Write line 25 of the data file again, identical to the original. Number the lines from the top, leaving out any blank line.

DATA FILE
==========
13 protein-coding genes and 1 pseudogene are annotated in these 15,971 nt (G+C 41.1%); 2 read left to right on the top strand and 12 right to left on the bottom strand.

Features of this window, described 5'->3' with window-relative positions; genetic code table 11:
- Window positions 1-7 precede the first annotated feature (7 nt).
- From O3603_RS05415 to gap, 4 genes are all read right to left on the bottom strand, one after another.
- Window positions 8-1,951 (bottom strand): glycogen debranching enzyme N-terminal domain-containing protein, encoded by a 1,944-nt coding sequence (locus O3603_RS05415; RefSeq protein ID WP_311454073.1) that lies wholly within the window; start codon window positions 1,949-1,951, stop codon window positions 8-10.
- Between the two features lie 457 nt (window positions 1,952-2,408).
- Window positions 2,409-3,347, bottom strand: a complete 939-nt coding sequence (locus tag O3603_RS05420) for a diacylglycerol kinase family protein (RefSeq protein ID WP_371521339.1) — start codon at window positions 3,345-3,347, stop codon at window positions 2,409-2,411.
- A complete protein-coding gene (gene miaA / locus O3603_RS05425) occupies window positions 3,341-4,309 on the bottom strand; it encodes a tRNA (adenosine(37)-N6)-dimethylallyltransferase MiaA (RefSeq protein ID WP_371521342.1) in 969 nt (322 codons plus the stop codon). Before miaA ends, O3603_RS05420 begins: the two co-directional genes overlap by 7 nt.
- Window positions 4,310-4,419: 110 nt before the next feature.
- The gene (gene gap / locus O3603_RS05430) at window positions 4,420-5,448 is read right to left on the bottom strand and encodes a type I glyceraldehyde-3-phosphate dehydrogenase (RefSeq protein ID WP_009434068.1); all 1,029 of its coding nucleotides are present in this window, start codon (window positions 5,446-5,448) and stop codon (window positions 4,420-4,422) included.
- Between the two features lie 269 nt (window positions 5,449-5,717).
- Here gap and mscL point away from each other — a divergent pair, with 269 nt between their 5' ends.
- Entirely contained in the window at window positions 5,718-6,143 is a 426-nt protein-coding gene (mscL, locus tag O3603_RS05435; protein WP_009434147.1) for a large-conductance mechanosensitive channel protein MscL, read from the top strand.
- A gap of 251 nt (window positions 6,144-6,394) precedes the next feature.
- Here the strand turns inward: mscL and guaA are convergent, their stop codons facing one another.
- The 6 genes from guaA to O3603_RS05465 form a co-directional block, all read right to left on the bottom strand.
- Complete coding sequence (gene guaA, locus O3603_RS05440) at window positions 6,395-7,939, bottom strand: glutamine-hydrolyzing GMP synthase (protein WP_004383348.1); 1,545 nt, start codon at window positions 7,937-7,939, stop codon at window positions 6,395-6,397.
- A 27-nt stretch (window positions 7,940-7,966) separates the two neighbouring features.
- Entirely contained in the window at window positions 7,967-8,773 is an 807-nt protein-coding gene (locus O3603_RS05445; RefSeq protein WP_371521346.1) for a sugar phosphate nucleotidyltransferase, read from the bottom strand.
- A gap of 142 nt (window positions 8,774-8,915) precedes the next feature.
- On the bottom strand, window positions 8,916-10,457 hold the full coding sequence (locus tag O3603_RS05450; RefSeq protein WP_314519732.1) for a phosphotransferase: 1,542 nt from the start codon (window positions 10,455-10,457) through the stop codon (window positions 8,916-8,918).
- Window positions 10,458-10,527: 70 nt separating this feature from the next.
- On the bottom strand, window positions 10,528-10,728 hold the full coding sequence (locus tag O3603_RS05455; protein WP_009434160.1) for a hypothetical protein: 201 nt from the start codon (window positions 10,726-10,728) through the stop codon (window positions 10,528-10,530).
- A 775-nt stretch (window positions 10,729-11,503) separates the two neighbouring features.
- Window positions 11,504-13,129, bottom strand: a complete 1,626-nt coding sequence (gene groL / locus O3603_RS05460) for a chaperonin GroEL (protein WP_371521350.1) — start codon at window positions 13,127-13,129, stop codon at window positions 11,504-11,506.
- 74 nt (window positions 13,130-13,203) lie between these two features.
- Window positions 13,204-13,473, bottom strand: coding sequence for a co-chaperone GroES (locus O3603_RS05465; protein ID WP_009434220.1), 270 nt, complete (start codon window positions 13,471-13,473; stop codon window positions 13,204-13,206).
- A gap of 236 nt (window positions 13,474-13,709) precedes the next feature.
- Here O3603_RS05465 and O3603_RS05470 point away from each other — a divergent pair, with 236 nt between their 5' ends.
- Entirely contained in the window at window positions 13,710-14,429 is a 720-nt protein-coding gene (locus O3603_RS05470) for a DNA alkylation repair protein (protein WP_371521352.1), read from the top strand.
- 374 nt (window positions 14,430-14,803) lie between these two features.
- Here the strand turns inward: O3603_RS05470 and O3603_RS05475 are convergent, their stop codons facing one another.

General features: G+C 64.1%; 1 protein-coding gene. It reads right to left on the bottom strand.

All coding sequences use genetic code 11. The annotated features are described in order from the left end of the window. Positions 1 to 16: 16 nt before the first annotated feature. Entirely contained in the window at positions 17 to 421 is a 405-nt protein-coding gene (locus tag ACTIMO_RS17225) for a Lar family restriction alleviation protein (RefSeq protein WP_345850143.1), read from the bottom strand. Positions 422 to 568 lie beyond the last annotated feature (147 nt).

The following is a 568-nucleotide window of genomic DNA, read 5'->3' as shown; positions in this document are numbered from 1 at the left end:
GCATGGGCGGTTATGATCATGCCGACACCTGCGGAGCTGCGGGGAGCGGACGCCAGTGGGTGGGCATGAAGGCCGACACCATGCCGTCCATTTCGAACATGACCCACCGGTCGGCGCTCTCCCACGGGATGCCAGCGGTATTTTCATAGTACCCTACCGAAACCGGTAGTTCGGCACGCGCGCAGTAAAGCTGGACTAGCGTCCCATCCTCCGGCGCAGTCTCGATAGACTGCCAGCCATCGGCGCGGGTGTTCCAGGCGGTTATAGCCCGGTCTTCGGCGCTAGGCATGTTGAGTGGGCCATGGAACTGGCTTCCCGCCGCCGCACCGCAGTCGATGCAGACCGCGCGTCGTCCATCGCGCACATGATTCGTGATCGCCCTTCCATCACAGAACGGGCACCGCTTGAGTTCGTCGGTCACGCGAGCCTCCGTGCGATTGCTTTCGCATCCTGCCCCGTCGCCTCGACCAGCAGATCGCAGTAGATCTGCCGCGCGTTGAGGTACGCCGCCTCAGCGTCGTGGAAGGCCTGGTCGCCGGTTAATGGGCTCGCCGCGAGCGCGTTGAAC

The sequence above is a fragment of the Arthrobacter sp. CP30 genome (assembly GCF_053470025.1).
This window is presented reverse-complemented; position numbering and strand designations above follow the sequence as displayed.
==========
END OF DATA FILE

- Window positions 11,504-13,129, bottom strand: a complete 1,626-nt coding sequence (gene groL / locus O3603_RS05460) for a chaperonin GroEL (protein WP_371521350.1) — start codon at window positions 13,127-13,129, stop codon at window positions 11,504-11,506.